The Art of Collecting
Along with an historical tradition there is also an art to collecting that comes both from the refinement of collecting skill through experience, and from the individual, personal approach. Collectors may collect the writings of certain authors, or they may collect authors within the history of a certain subject or subjects, or they may collect landmark classics across various subjects and periods of time. Besides collecting the traditional classics on a given subject, a collector may also collect on a previously neglected aspect, or collect from a new or different individual perspective.
Living as we do in a time of increasingly rapid scientific and technological change, there is security in collecting the traditional classics of the distant past. Yet there are also value and opportunities in collecting the achievements of the more recent past that may be more relevant to science and life today. Fields in science, medicine and technology that were not traditionally collected include computing, molecular biology, quantum physics, the theory of relativity, and electronics. Adding works to the canon of traditionally collected classics has been an interest of mine for many years. My book, From Gutenberg to the Internet, my draft Discovery of the Secrets of Life Timeline, and the auction catalogue of the Harvey Plotnick Library on the Development of Quantum Physics and the Theory of Relativity, and our forthcoming book, Discovery of the Stone Age, are among my efforts in this regard.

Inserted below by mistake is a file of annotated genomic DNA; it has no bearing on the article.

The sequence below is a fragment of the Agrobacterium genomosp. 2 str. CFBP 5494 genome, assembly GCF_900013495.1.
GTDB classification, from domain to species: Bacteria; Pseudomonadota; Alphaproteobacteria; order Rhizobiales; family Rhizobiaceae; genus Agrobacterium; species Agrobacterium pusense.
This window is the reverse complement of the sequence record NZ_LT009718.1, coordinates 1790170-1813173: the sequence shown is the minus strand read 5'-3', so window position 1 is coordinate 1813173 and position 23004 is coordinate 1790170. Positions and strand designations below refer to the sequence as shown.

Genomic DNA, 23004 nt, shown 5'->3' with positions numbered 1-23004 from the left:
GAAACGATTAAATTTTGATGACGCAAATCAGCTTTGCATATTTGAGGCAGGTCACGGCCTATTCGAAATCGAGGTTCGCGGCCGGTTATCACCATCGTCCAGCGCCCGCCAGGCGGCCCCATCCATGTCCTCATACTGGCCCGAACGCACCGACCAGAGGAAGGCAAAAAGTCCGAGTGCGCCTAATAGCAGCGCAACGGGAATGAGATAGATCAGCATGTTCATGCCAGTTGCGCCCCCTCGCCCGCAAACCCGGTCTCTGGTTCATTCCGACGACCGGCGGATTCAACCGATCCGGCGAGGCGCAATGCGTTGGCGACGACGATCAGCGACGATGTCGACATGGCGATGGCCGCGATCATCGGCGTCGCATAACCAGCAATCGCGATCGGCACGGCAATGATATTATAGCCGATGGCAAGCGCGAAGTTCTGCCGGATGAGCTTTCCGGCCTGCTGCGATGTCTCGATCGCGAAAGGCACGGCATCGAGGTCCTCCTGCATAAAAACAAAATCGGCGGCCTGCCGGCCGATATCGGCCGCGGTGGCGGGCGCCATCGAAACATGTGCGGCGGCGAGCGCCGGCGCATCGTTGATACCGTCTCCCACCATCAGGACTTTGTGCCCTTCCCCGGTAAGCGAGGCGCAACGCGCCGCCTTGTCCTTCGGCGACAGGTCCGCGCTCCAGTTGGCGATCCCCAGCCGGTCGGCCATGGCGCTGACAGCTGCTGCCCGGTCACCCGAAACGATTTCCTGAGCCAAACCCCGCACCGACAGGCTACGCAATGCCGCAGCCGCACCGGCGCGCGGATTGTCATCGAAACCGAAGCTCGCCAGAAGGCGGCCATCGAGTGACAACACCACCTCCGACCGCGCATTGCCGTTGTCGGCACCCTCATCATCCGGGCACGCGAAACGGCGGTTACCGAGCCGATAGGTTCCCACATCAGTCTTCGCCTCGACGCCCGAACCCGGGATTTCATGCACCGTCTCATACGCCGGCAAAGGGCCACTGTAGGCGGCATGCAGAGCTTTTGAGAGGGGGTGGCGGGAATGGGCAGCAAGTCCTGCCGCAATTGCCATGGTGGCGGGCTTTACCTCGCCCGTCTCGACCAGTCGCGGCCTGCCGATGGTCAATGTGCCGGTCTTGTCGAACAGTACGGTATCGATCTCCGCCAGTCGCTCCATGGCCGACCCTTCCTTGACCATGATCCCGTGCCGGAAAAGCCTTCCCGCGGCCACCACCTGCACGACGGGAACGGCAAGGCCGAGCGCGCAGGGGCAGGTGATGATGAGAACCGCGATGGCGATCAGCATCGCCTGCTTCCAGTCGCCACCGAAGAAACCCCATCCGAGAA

Collectors learn the art collecting from other collectors they may know, from personal communications with dealers they may visit, and from reading dealer and auction catalogues, as well as from catalogues of prior collections, reference works and bibliographies. Some of the standard reference books and bibliographies for collecting the history of science, medicine, and technology are well known and readily available. But some of the most interesting material is scarce and little known.
How this Collection is Organized
In this section I am attempting to bring together a growing collection of documents from various times and places including biographical accounts of collectors, dealers, and librarians, essays about the formation of significant private and institutional collections and libraries, little-known reference sources, descriptions of what the collecting experience might have been at various times in the past. By July 2009 in the section called Articles by and about Collectors, Librarians, and Booksellers we had over sixty publications of various lengths available from the site, mostly as downloadable PDFs.
Traditions and Culture of Collecting is currently arranged in the following general categories. To view a list of the contents of each category click on the links below.
back to top